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Reducing deaths in custody in Western Australia by improving police investigations and the coronial system

Nicholls, Liam (2013) Reducing deaths in custody in Western Australia by improving police investigations and the coronial system. Honours thesis, Murdoch University.

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Deaths in custody often attract considerable public interest. While the State’s duties in relation to deaths in custody are clear, the key obstacles faced in trying to prevent these deaths relate to the nature of Western Australia’s police investigation model and the coronial system. Despite the number of deaths in custody remaining relatively stable in recent years, there is a lot more that can be done to prevent deaths occurring.

The initial police investigation into any death in custody must be independent, efficient and effective. This allows the police to obtain evidence relating to the death and provide it to the coroner, and if an offence has been committed, to the prosecutor. The Western Australian model of police investigation is not optimal because it relies on police to investigate all deaths in custody, even when the deceased was in police custody or died as a result of police operations. This poses a conflict of interest and must be addressed.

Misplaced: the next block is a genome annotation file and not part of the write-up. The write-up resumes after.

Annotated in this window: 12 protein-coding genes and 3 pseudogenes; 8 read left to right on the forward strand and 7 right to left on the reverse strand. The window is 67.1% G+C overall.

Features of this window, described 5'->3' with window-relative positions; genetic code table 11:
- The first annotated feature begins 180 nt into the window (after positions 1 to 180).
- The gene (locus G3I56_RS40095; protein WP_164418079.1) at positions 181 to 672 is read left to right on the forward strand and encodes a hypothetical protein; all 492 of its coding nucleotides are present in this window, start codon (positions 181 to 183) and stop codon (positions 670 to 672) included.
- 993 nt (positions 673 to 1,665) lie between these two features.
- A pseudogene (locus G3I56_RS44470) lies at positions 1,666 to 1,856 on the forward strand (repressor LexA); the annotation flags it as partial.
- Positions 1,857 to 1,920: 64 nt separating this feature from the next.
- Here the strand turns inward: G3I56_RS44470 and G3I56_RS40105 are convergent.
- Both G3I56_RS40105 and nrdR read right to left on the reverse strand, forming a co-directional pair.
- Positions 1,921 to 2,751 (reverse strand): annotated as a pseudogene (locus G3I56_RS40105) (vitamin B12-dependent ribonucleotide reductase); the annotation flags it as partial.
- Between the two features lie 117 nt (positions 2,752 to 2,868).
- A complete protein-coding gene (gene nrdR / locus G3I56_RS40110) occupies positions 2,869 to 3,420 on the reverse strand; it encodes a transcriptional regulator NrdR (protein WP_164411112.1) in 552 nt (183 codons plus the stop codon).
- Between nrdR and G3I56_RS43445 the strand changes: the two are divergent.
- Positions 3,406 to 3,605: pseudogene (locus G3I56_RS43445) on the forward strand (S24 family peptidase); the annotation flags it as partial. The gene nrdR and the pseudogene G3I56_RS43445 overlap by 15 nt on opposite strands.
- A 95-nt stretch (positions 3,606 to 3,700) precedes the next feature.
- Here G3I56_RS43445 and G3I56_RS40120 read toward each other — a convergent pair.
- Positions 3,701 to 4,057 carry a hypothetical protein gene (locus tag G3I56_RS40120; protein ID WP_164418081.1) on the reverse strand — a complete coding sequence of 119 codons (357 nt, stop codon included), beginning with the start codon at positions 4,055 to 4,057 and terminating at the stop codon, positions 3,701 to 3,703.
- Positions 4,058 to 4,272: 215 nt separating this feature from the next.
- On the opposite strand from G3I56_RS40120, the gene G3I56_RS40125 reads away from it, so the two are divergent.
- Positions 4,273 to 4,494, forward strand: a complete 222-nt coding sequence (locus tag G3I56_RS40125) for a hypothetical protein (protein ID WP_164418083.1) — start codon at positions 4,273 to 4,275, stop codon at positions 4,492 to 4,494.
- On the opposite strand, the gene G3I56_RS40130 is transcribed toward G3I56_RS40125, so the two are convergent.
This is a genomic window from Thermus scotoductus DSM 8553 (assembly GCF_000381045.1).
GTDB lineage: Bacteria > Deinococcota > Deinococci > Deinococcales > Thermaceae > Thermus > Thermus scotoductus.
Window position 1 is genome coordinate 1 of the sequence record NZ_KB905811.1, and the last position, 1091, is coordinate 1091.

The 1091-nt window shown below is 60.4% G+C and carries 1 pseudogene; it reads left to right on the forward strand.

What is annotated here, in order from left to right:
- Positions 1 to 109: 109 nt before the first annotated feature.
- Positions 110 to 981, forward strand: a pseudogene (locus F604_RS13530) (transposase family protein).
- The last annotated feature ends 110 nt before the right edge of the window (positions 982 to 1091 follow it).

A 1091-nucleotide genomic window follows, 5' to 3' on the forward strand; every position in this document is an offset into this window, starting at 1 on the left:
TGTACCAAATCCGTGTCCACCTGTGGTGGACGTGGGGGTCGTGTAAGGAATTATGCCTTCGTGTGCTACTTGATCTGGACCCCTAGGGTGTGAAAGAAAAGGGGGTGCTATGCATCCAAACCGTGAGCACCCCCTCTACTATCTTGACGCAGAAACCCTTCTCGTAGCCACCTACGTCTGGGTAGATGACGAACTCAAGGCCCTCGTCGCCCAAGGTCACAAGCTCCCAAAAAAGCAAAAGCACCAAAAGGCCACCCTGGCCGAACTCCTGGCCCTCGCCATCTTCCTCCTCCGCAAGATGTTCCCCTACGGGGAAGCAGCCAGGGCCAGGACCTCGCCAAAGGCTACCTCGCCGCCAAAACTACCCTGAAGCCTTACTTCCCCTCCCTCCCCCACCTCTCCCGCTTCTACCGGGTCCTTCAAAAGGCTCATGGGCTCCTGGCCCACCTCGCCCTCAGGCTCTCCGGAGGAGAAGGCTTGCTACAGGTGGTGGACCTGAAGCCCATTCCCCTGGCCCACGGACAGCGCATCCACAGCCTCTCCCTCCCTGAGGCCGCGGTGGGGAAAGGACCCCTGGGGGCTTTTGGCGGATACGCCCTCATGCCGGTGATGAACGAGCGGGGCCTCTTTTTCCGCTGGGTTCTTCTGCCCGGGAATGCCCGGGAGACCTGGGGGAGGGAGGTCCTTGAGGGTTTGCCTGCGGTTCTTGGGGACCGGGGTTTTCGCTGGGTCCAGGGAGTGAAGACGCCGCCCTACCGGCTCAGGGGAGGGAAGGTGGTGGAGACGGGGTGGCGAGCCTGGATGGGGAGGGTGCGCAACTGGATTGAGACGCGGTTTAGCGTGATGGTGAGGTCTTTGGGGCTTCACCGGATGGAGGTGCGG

The coroner has the unique ability to make recommendations to prevent deaths occurring. There are a number of issues associated with Western Australia’s coronial system which mean that the coroner’s ability to prevent deaths in custody is not being fulfilled. These issues include that there is no system in place to monitor whether coronial recommendations are implemented, and that the coroner relies on the initial police investigation, which is conducted using a flawed model.

This paper will discuss several systemic issues associated with police investigations and the coronial system. These issues seriously inhibit the potential to prevent deaths in custody because systemic and non-systemic issues are potentially not being identified or addressed. To resolve these issues, the Western Australian police investigation model and coronial system must be reformed.

Item Type: Thesis (Honours)
Murdoch Affiliation(s): School of Law
Notes: Note to the author: If you would like to make your thesis openly available on Murdoch University Library's Research Repository, please contact: Thank you.
Supervisor(s): Finlay, Lorraine
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